While often overlooked, musculoskeletal disorders (MSDs) are common construction industry injuries that can result from tasks that are performed with poor posture, without break, or involve heavy loads. According to the Bureau of Labor Statistics, 34 percent of all lost workdays reported to the bureau are due to work-related MSDs.
Preventing MSDs not only makes sense for worker satisfaction but also increases worker productivity and your business’ profitability. Most MSD prevention tactics aren’t costly to implement. Putting these simple practices to work can help workers prevent injuries and reduce workers’ compensation claims:
- Short breaks
- Varying tasks
- Proper lifting technique
- Tools for every size of employee
- Providing personal protective equipment (PPE) like knee pads and gloves
- Electric or pneumatic tools to reduce physical exertion
Worker education is an important step in the prevention of injury. There are training plans that can help you and your workers. The CDC has ergonomic guidelines for the construction industry specifically. You may even consider having an ergonomics specialist come to your project site and help you put together a plan. However, even with the best plans, some workers are more susceptible to MSDs than others or don’t adhere to safety practices.
Teaching Workers to Notice the Signs of MSDs
If workers are able to recognize the onset of what could turn into an MSD, it could help them prevent a long-term injury. Even one worker calling out of work due to an injury could prevent your project from being finished on time.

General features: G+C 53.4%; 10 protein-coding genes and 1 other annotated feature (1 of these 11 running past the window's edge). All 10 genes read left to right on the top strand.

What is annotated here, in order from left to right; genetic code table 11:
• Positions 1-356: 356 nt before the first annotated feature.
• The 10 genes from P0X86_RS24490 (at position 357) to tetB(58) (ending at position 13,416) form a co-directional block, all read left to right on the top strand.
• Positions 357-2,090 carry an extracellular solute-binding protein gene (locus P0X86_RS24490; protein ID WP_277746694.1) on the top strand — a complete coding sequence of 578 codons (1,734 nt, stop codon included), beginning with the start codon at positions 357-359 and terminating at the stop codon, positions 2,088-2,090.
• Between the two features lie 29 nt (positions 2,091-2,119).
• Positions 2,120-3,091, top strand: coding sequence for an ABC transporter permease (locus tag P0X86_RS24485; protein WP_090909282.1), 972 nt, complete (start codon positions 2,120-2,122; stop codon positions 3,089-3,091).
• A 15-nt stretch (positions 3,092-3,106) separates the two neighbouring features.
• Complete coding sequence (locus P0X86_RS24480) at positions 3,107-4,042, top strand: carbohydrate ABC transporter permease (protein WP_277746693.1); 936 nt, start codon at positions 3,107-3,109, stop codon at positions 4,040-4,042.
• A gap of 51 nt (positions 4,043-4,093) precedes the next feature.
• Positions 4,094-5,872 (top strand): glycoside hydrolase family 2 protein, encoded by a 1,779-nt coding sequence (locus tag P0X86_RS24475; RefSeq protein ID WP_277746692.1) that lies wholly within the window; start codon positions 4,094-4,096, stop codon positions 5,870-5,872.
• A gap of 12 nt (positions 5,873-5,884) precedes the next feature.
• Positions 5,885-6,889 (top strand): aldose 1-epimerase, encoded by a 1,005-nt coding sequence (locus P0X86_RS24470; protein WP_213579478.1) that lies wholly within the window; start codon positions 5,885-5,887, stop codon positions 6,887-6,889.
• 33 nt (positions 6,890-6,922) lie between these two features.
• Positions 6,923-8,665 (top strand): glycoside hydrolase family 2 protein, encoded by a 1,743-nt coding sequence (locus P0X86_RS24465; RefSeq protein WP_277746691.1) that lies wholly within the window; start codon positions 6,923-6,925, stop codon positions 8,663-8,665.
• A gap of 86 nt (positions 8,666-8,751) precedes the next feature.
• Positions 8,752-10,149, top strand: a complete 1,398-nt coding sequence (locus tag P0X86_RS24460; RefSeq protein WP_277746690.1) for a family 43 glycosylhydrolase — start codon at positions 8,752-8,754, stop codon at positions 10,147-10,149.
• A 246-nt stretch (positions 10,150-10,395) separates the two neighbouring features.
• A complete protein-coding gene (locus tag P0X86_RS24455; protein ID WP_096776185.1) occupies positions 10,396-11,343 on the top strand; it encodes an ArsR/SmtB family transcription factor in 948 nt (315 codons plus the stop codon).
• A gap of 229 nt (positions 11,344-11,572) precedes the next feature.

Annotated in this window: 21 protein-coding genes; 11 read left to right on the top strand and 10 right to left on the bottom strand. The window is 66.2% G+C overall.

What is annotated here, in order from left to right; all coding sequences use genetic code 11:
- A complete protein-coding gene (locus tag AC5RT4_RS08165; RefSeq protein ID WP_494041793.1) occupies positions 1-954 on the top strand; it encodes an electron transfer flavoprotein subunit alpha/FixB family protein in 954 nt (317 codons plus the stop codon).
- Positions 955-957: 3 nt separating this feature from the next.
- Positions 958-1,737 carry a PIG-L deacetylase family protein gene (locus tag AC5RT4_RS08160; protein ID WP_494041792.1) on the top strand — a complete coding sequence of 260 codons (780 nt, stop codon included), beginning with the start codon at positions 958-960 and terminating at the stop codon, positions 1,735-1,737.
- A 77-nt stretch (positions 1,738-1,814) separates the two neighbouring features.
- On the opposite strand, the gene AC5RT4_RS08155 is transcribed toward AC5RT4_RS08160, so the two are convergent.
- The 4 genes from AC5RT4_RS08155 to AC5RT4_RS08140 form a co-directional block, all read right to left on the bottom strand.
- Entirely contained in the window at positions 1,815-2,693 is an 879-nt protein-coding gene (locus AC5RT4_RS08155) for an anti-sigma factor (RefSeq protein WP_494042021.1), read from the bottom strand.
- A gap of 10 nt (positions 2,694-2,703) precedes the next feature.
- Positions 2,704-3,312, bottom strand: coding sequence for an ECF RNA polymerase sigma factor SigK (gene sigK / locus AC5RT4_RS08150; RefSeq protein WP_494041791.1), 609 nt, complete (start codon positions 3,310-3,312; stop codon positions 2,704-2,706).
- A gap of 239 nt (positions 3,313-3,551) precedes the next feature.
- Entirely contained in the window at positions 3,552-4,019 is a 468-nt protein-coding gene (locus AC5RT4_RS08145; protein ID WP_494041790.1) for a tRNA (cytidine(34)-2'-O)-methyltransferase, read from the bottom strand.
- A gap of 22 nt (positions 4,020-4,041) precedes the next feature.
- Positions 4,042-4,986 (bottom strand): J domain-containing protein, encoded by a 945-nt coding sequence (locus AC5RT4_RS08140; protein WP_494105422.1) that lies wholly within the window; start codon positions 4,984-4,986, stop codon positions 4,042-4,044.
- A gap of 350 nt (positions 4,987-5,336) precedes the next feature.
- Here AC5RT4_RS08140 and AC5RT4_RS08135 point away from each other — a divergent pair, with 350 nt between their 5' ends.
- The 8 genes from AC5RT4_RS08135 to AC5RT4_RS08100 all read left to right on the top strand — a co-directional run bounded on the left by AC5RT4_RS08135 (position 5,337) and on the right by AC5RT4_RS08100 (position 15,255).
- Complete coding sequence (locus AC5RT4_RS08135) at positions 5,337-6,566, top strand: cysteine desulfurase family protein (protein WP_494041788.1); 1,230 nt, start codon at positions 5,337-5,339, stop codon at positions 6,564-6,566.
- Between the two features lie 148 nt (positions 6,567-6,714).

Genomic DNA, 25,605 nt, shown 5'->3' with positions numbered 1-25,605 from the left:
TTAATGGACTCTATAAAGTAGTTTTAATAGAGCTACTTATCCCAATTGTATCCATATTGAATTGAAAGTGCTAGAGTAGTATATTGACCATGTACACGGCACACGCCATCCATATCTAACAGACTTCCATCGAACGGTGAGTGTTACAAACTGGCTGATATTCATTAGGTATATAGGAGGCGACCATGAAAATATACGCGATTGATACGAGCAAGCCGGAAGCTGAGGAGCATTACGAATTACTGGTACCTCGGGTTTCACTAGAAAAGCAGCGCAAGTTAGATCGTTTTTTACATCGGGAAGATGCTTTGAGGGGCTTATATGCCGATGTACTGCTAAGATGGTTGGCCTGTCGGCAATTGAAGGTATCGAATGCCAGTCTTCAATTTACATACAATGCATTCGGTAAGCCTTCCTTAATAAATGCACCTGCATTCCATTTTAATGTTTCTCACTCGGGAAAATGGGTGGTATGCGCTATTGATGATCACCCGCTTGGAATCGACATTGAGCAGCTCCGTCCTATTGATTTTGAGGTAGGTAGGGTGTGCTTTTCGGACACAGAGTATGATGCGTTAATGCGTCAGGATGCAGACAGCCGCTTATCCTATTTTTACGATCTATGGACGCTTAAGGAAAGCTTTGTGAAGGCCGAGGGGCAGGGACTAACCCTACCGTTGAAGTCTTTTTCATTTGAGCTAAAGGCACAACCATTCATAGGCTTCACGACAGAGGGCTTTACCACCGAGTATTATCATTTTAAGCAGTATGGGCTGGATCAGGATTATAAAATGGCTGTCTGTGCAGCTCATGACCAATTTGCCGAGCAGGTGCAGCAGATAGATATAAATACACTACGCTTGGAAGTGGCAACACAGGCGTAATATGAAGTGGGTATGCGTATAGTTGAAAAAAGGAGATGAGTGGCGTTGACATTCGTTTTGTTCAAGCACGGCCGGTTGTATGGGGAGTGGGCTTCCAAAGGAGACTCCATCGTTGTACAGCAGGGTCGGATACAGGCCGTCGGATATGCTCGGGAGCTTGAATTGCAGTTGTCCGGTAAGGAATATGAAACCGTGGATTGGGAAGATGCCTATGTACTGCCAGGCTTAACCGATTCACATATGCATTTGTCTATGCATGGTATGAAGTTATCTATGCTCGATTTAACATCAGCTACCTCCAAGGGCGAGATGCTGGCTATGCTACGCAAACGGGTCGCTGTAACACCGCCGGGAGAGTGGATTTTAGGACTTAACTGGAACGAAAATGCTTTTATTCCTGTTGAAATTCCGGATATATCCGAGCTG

Early warning signs can be:
- Reduced mobility
Each year MSDs cost employers up to $20 billion in direct costs by the estimate of the Occupational Safety and Health Administration (OSHA). If one of your workers gets injured on the job or makes a claim against your business, it’s vital that you get reliable legal representation. The team at Cotney Construction Law handles workers’ compensation claims, employment law, and OSHA issues.
Disclaimer: The information contained in this article is for general educational information only. This information does not constitute legal advice, is not intended to constitute legal advice, nor should it be relied upon as legal advice for your specific factual pattern or situation.